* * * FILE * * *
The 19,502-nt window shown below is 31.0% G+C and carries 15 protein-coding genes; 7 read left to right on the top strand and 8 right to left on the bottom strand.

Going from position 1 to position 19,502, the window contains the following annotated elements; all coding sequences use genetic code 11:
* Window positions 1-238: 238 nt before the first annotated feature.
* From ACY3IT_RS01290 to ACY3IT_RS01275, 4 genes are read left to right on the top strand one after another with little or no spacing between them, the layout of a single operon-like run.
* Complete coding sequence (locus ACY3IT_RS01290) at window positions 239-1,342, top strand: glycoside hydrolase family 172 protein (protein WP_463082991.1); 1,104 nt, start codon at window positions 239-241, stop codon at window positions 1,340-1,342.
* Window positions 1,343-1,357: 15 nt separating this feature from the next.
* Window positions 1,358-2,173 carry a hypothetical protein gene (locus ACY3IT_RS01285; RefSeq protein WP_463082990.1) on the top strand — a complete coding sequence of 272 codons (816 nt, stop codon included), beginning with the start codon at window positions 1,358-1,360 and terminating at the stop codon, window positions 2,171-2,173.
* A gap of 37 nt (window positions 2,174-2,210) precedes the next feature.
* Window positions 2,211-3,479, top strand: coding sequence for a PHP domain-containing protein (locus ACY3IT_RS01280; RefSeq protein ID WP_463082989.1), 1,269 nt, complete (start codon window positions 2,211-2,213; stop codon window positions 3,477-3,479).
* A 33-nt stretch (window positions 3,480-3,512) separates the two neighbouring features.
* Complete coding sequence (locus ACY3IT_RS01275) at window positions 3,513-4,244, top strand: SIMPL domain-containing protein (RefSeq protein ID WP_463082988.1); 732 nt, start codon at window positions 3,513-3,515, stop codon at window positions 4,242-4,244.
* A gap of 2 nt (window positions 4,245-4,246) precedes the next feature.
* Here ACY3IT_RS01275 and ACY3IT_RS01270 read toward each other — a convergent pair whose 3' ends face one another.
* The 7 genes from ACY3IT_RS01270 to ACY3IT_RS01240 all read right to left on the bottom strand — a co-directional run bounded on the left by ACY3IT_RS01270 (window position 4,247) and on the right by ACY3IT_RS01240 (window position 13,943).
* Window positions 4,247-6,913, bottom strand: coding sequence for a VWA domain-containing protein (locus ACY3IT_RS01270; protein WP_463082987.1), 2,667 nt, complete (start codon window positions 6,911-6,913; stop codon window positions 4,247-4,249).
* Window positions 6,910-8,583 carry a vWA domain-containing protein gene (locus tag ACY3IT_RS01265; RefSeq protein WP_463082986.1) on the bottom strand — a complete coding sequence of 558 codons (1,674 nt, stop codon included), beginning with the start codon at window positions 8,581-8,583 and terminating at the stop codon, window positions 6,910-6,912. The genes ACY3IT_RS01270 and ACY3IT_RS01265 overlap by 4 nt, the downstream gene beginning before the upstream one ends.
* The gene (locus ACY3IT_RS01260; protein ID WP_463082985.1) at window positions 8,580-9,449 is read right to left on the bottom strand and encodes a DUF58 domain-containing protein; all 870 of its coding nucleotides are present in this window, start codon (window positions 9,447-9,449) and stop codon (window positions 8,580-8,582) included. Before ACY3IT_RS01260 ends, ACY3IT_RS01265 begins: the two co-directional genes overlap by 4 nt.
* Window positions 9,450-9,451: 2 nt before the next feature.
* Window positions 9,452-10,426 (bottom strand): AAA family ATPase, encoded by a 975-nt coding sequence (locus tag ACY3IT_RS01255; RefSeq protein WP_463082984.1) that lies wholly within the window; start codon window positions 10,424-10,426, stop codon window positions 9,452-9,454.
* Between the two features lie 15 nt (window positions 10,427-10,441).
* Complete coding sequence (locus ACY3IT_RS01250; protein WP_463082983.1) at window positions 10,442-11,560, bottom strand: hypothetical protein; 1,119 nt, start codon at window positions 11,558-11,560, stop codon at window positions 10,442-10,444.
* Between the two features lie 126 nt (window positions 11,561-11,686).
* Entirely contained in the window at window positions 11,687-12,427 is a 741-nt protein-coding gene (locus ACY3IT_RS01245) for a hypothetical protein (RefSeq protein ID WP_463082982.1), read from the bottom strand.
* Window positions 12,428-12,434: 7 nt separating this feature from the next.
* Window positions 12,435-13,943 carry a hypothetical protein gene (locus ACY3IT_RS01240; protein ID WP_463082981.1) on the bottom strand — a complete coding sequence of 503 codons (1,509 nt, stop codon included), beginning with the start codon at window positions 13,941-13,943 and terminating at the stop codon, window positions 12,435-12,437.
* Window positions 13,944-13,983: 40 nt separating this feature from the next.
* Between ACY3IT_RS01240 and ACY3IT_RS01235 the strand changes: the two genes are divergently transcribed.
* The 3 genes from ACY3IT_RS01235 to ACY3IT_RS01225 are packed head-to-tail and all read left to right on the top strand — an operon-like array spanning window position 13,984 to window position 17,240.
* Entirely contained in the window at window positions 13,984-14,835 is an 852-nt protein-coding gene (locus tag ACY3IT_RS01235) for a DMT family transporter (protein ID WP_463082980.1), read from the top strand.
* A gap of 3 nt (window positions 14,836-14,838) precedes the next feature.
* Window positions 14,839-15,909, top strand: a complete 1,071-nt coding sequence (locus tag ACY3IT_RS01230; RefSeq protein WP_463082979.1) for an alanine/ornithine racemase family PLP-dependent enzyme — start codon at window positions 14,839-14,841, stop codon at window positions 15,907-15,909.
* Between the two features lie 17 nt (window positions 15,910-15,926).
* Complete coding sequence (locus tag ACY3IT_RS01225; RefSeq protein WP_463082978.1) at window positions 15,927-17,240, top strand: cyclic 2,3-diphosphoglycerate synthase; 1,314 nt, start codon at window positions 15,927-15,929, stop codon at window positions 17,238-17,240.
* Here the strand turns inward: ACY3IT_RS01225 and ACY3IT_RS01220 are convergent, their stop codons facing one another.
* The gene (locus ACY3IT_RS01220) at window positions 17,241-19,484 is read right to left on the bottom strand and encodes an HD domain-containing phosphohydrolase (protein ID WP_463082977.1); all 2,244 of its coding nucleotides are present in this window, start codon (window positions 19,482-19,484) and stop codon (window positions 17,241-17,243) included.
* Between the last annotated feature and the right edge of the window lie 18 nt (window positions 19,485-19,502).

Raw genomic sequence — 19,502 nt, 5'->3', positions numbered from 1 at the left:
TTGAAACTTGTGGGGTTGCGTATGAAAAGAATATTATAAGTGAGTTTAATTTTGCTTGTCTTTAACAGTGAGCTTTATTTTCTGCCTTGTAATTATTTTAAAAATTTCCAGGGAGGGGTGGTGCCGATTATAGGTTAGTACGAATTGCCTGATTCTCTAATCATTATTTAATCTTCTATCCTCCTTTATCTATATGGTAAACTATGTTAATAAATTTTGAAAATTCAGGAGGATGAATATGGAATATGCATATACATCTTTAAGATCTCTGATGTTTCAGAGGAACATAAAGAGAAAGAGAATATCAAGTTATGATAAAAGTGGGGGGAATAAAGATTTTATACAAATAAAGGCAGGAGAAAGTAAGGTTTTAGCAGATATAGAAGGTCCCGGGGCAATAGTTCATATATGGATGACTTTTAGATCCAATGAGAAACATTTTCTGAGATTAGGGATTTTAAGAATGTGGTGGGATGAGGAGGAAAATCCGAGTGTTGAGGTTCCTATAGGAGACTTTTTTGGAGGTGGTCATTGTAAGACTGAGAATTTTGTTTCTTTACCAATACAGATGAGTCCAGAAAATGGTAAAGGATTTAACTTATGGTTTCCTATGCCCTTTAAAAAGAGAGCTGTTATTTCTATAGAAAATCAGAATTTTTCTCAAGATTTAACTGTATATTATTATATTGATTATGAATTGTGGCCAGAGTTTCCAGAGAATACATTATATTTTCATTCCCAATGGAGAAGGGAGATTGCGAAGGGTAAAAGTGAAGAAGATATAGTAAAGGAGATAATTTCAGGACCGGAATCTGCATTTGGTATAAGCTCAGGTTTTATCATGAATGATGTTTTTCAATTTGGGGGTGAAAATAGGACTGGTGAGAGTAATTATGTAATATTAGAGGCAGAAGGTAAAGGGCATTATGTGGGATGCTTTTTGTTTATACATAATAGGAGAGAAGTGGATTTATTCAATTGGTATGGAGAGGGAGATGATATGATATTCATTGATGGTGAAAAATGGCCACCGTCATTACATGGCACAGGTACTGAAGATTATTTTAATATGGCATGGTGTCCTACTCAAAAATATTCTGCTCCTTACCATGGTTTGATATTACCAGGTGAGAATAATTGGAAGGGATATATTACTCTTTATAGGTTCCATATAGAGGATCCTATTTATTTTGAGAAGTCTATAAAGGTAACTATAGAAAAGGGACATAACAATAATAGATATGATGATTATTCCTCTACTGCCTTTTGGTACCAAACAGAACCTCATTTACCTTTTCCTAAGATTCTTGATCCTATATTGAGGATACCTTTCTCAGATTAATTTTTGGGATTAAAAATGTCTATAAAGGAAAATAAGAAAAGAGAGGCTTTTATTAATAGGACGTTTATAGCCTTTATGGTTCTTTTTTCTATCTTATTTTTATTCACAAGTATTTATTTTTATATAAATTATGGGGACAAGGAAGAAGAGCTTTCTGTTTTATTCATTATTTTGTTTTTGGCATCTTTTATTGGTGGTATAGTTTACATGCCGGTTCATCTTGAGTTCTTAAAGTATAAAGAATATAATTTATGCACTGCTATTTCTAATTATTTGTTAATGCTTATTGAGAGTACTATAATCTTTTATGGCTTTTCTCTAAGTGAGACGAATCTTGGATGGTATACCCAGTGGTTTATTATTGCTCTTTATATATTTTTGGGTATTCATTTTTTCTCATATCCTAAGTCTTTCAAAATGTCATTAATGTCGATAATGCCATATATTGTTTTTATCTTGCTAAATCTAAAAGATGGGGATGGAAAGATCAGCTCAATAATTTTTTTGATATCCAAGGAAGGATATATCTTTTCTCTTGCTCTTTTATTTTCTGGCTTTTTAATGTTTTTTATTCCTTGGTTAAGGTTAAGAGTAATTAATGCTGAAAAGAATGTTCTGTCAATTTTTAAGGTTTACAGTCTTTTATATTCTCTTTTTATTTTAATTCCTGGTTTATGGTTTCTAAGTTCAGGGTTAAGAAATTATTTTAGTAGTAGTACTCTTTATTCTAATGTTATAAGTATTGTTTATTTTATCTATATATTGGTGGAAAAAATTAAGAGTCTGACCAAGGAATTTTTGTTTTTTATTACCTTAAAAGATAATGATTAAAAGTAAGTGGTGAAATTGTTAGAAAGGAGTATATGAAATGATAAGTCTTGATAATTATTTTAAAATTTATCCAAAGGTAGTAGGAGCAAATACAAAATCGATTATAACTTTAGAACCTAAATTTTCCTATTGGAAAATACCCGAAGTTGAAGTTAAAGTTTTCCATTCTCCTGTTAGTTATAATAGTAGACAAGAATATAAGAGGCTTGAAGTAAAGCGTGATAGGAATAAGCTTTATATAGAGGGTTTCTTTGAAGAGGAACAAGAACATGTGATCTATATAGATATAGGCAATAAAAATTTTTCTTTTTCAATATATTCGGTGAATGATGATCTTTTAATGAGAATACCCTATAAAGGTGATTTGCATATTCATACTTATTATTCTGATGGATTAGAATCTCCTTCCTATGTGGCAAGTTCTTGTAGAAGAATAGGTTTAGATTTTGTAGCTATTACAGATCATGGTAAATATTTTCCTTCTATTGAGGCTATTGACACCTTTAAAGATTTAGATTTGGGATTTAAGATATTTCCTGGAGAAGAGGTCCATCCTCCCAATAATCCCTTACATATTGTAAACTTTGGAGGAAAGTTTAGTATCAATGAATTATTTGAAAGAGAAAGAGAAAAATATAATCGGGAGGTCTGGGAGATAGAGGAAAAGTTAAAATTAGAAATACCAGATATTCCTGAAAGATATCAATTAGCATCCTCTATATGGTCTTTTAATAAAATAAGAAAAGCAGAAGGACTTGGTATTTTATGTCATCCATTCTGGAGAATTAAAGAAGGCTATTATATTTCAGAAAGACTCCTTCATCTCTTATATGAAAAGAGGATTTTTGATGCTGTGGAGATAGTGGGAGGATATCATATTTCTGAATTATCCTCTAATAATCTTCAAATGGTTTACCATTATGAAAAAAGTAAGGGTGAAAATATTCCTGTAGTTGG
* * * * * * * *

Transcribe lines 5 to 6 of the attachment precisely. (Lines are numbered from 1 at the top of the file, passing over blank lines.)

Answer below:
* Complete coding sequence (locus ACY3IT_RS01290) at window positions 239-1,342, top strand: glycoside hydrolase family 172 protein (protein WP_463082991.1); 1,104 nt, start codon at window positions 239-241, stop codon at window positions 1,340-1,342.
* Window positions 1,343-1,357: 15 nt separating this feature from the next.